Designers in Residence Online Panel
Care by Urban Food Growing
This conversation will explore how urban food growing can help shape forms of citizenship. Buildings and nature are shaped by everyday human encounters. Yet, even today, architecture and biology are defined by exclusionary language and institutional gatekeeping. Many practitioners operating within and outside conventional design disciplines are challenging the status quo by protecting and restoring nature in the city to benefit the lives of those who inhabit it. This conversation will bring together global perspectives for a discussion of the role of food-growing in the city supporting social and ecological resilience.
Please note that this event will be pre-recorded.
Pre-booking needed to access the video.
Ashley’s research at Harvard looks at the impact of urban agriculture on mental health, spirituality, and collective agency for Black people in Philadelphia. Her work focuses on Black folks' connection and re-connection to the Creator, ancestors, each other, and the land. Founder of Land-Based Jawns, a spiritually rooted organisation that educates Black women on food sovereignty, building, land-based living, self-defence and community healing.
Aslıhan is a practicing architect and co-founder of KHORA, an experimental spatial and visual practice that involves trespassing, crossing and inhabiting the boundaries of creative and thinking disciplines. She holds a Master of Science in Architectural Studies from the Massachusetts Institute of Technology, lives in Istanbul and is an active member of the Initiative for the Protection of the Historical Yedikule Urban Gardens.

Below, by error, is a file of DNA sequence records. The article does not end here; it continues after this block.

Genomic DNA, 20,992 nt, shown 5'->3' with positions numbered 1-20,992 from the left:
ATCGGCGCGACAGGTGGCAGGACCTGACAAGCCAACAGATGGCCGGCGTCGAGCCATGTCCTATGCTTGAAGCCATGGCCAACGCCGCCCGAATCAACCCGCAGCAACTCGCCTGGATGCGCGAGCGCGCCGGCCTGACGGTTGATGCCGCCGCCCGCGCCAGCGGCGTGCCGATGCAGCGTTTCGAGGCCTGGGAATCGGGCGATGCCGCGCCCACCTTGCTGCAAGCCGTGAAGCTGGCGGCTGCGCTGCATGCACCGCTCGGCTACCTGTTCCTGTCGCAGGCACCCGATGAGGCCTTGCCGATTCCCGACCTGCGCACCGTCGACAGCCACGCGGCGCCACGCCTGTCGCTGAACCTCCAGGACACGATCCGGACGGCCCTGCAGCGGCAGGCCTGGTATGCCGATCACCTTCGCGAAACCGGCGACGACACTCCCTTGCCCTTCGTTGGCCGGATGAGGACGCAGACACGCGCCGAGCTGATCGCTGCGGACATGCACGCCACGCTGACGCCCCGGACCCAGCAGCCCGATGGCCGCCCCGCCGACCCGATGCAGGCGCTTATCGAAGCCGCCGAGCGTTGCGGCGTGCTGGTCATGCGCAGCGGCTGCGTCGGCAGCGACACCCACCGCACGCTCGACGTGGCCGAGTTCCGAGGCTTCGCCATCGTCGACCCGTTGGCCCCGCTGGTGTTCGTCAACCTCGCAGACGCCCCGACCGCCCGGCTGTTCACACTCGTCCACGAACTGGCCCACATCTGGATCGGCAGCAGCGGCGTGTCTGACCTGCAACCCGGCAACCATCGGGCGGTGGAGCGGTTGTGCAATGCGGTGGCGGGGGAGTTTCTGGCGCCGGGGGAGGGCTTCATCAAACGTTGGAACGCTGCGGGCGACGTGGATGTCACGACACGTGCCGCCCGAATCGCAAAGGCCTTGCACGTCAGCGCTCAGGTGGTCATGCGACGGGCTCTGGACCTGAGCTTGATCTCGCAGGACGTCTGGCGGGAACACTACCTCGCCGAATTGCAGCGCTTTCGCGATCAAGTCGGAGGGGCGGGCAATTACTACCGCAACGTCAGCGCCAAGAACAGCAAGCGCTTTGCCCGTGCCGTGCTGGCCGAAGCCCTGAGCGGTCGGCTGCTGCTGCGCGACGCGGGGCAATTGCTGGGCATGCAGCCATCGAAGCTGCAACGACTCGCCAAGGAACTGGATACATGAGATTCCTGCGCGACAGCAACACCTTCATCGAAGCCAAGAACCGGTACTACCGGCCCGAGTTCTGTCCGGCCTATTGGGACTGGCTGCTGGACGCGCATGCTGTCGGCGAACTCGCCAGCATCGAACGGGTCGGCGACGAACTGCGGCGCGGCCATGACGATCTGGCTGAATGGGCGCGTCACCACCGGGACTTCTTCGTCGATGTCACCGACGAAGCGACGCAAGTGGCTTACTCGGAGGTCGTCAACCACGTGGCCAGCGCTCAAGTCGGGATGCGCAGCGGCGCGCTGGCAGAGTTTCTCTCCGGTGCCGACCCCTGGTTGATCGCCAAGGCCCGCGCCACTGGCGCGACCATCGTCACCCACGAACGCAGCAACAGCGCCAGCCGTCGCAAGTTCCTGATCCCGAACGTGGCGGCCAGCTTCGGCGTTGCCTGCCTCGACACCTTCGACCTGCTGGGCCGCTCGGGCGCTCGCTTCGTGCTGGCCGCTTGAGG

Dr Gwynne has a multi-disciplinary background, with a Bachelor of Science degree in Biology, a Masters in Architecture, and a PhD in Landscape Architecture. With a unique perspective, Gwynne studies relationships between nature contact, environmental microbial communities, and human wellbeing. Her broader goal is to design healthier and more equitable cities, neighbourhoods, and homes.
Ioana is a designer and researcher working between architecture, strategic design and critical practice to develop tools, experiences and multimedia narratives that highlight the importance of microbial biodiversity in the built environment. For this residency, Ioana has designed a new body of work exploring how architecture can collaborate with biology to create a more sustainable built environment that embodies health and justice.
Tayshan found therapy through horticulture as he revitalised spaces in his community, given the nickname the Grenfell Guerilla Gardener after the Grenfell Tower fire. His experiences prompted Tayshan to explore how we could change the perception of horticulture - using it as a tool to benefit communities rather than just a past-time. He has since set up non-profit Grow2Know to engage a younger audience through horticulture.
The Designers in Residence programme at the Design Museum is a core part of the museum's activity, supporting emerging designers, from any discipline, with time and space away from their regular environment to reflect, research and consider new ways of developing their practice.
Background image by Ioana Man.